Ever found yourself shopping for a new fragrance and felt lost in a sea of fancy-sounding French words? You’re not alone.
As it turns out, there’s actually meaning behind the hard-to-decipher lingo on the bottle of your favourite scent. And, in addition to the smell itself, these words can actually play an important role in helping you pick your next fragrance.
So to help decipher the many different fragrances available, and determine exactly which scent type suits you best, we enlisted the expert advice of Dimitri Weber, founder of luxury fragrance brand, Goldfield & Banks.
Keep reading for his tips and tricks to choosing your next perfume.
What Is The Difference Between Eau De Toilette And Eau De Parfum?
According to Dimitri, the main difference between an eau de toilette and an eau de parfum is intensity.
“I like to think of eau de toilette fragrances as a quick way to freshen up in the morning, something that will dissipate by evening so you can wear something else on top without the notes clashing.”
“An eau de parfum, on the other hand, is much stronger and will often last through the day and well into the evening, subtly changing as the day goes by.”
Exactly why these fragrances wear differently comes down to the concentration of oils and alcohol. Eau de parfums typically have a stronger concentration of fragrance oils, making their effects more intense and longer lasting than eau de toilettes, which are formulated with less oil.
According to Dimitri, the types of ingredients used in a scent will also determine how long lasting it is.
“Things like citruses are mainly made up of very volatile molecules that smell intensely but fade quickly,” he explained.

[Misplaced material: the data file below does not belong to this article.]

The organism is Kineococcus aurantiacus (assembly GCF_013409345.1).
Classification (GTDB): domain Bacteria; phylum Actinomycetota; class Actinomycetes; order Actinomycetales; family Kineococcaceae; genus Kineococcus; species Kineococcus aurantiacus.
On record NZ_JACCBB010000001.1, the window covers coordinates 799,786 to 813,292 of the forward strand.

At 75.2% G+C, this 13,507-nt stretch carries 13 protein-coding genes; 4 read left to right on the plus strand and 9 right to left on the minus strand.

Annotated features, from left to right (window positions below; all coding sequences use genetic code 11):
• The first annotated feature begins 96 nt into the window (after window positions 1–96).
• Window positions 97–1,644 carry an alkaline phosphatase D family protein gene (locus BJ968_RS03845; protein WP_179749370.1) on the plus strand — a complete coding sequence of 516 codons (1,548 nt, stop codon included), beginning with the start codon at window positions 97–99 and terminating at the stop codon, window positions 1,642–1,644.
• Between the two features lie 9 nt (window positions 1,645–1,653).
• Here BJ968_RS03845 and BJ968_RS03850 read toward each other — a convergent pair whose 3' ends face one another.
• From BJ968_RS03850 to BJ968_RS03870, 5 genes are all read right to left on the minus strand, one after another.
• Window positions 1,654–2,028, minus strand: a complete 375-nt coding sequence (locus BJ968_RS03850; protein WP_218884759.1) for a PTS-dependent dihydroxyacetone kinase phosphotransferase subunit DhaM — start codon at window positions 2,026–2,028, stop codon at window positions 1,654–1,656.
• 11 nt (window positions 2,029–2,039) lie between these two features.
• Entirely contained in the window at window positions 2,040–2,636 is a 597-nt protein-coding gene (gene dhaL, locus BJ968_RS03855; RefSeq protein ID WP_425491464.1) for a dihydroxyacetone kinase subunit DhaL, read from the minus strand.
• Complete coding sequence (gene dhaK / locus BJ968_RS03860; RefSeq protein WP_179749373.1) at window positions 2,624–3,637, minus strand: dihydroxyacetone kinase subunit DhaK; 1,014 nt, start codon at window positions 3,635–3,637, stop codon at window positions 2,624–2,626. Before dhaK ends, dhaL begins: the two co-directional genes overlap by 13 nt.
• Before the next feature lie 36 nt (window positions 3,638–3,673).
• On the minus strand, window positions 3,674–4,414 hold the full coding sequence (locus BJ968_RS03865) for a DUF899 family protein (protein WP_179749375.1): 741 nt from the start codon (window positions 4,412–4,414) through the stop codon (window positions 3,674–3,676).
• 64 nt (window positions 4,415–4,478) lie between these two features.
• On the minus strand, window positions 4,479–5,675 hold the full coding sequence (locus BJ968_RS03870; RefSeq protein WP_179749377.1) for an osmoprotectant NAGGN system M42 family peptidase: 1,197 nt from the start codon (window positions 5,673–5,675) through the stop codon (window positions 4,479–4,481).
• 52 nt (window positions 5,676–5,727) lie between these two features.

“On the other hand, a lot of woods, musks, and ambery notes are less volatile and take longer to fade away, which is why those sorts of notes are more common in eau de parfum fragrances.”
Are There Other Types Of Perfume?
While you might be most familiar with eau de parfums and eau de toilettes, there are actually five types of fragrance on the market, varying from least to most intense.
At the lighter end of the scent spectrum is eau fraiche, “which lasts a very short time but tends to create a big cloud of scent,” said Dimitri.
Next comes eau de cologne, “which is a little stronger, lasts longer, and is traditionally based on citrus and herb notes,” and is closely followed by eau de toilette.
Eau de parfum sits in the middle of the fragrance spectrum, followed by parfum, and extrait de parfum which, Dimitri explained, has the strongest concentration, sometimes containing over 50% fragrance oil.
How Do I Know Which Fragrance Type Is Right For Me?
“Some occasions call for subtlety, such as a date at a nice restaurant, but sometimes loud is perfect, like an outdoor concert.”
Beyond personal preference, he explained that weather can also play an important role in the scent you choose.
“Warm weather increases evaporation rate, which could make your extrait de parfum have much more sillage than it should, so fragrances like those are best saved for cold days and nights.”
It’s important to note that your body’s own chemistry will play a role in the wear and longevity of a fragrance, so it’s a good idea to trial a new scent before you fully commit to it.